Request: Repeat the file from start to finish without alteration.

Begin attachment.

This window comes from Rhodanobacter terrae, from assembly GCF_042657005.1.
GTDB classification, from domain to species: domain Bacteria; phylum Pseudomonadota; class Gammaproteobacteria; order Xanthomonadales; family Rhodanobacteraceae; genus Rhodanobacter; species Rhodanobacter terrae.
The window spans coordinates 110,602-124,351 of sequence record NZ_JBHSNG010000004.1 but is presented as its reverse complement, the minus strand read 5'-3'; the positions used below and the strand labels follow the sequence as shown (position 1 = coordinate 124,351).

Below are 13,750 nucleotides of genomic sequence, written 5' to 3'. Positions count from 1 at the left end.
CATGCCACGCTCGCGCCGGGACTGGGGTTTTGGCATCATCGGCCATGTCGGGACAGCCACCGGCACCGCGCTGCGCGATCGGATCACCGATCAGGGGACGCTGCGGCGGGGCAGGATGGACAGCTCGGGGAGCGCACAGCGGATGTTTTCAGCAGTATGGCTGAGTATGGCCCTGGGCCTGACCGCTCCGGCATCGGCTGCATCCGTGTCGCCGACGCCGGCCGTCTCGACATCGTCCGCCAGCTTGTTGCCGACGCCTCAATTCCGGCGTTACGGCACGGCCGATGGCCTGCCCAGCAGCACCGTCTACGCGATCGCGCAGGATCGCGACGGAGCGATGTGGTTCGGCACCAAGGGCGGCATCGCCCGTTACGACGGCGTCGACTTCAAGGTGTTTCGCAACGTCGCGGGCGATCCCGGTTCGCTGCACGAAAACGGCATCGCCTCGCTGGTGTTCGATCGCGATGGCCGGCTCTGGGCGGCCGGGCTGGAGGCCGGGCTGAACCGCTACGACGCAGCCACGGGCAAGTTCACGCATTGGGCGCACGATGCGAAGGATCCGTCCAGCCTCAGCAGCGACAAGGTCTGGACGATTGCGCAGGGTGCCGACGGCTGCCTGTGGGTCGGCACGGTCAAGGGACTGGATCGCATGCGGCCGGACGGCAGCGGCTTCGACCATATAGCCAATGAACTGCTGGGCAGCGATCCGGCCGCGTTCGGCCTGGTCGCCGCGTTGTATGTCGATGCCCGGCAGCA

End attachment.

This window comes from Rhodanobacter terrae, from assembly GCF_042657005.1.
GTDB classification, from domain to species: domain Bacteria; phylum Pseudomonadota; class Gammaproteobacteria; order Xanthomonadales; family Rhodanobacteraceae; genus Rhodanobacter; species Rhodanobacter terrae.
The window spans coordinates 110,602-124,351 of sequence record NZ_JBHSNG010000004.1 but is presented as its reverse complement, the minus strand read 5'-3'; the positions used below and the strand labels follow the sequence as shown (position 1 = coordinate 124,351).

Below are 13,750 nucleotides of genomic sequence, written 5' to 3'. Positions count from 1 at the left end.
CATGCCACGCTCGCGCCGGGACTGGGGTTTTGGCATCATCGGCCATGTCGGGACAGCCACCGGCACCGCGCTGCGCGATCGGATCACCGATCAGGGGACGCTGCGGCGGGGCAGGATGGACAGCTCGGGGAGCGCACAGCGGATGTTTTCAGCAGTATGGCTGAGTATGGCCCTGGGCCTGACCGCTCCGGCATCGGCTGCATCCGTGTCGCCGACGCCGGCCGTCTCGACATCGTCCGCCAGCTTGTTGCCGACGCCTCAATTCCGGCGTTACGGCACGGCCGATGGCCTGCCCAGCAGCACCGTCTACGCGATCGCGCAGGATCGCGACGGAGCGATGTGGTTCGGCACCAAGGGCGGCATCGCCCGTTACGACGGCGTCGACTTCAAGGTGTTTCGCAACGTCGCGGGCGATCCCGGTTCGCTGCACGAAAACGGCATCGCCTCGCTGGTGTTCGATCGCGATGGCCGGCTCTGGGCGGCCGGGCTGGAGGCCGGGCTGAACCGCTACGACGCAGCCACGGGCAAGTTCACGCATTGGGCGCACGATGCGAAGGATCCGTCCAGCCTCAGCAGCGACAAGGTCTGGACGATTGCGCAGGGTGCCGACGGCTGCCTGTGGGTCGGCACGGTCAAGGGACTGGATCGCATGCGGCCGGACGGCAGCGGCTTCGACCATATAGCCAATGAACTGCTGGGCAGCGATCCGGCCGCGTTCGGCCTGGTCGCCGCGTTGTATGTCGATGCCCGGCAGCA